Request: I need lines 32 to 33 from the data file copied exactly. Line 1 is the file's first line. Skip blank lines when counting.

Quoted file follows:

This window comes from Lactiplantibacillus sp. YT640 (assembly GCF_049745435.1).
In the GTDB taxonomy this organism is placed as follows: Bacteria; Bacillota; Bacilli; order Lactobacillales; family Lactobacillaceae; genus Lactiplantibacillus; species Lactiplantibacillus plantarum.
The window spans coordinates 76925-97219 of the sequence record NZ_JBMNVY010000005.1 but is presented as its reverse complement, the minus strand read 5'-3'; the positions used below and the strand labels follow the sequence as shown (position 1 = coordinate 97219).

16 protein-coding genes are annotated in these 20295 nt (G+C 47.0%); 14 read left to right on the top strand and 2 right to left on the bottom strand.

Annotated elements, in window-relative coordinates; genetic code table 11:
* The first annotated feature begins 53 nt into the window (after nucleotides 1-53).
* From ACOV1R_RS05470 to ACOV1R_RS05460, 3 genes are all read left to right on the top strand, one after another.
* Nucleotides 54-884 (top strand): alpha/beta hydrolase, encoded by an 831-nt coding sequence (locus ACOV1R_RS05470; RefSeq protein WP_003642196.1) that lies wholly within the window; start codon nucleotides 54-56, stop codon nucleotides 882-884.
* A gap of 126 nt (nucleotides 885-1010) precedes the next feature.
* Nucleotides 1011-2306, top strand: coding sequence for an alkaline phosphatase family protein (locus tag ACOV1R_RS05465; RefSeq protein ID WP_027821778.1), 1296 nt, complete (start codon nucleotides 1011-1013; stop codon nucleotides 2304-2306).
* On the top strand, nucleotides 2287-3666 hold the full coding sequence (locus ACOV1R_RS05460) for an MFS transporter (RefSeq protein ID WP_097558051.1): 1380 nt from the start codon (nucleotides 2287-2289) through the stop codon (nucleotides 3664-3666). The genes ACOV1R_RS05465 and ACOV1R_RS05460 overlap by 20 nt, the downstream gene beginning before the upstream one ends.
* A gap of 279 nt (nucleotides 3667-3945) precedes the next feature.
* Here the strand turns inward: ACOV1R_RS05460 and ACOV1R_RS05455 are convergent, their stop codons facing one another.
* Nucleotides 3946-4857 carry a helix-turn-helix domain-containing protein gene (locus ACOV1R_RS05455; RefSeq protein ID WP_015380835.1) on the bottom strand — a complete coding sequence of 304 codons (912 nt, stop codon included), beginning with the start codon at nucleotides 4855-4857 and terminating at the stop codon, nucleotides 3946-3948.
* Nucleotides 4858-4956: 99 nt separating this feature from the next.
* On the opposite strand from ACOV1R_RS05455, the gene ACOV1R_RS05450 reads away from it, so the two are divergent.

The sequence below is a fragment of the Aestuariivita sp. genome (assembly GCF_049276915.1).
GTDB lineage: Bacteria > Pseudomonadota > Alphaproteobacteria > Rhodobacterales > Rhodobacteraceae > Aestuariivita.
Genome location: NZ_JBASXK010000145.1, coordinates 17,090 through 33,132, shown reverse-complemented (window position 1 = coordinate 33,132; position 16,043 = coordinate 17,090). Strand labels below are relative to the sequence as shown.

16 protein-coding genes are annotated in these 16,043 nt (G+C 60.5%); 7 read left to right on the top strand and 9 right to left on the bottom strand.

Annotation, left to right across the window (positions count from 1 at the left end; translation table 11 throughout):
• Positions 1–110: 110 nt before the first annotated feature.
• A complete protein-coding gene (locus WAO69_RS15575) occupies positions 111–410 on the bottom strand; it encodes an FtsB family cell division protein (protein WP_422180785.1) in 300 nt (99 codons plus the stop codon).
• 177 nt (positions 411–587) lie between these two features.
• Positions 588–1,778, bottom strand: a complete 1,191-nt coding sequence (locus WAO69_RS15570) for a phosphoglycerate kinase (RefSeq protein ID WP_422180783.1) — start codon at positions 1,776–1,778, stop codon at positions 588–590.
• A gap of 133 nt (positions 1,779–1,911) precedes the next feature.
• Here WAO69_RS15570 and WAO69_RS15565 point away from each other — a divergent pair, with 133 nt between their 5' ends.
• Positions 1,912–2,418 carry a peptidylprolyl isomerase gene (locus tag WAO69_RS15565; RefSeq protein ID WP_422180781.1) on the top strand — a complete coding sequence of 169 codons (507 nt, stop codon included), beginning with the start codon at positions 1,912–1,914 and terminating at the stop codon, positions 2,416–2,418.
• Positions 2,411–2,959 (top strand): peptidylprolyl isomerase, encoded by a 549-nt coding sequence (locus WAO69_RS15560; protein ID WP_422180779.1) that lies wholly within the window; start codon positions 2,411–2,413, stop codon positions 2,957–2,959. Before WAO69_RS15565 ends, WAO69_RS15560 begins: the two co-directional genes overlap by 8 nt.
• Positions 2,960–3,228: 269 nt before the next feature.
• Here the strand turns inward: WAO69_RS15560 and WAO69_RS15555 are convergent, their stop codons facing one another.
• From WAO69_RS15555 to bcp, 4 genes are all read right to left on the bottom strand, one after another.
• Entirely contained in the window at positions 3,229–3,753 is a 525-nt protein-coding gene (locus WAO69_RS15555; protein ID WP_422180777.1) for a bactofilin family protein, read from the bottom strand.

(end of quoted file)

• From WAO69_RS15555 to bcp, 4 genes are all read right to left on the bottom strand, one after another.
• Entirely contained in the window at positions 3,229–3,753 is a 525-nt protein-coding gene (locus WAO69_RS15555; protein ID WP_422180777.1) for a bactofilin family protein, read from the bottom strand.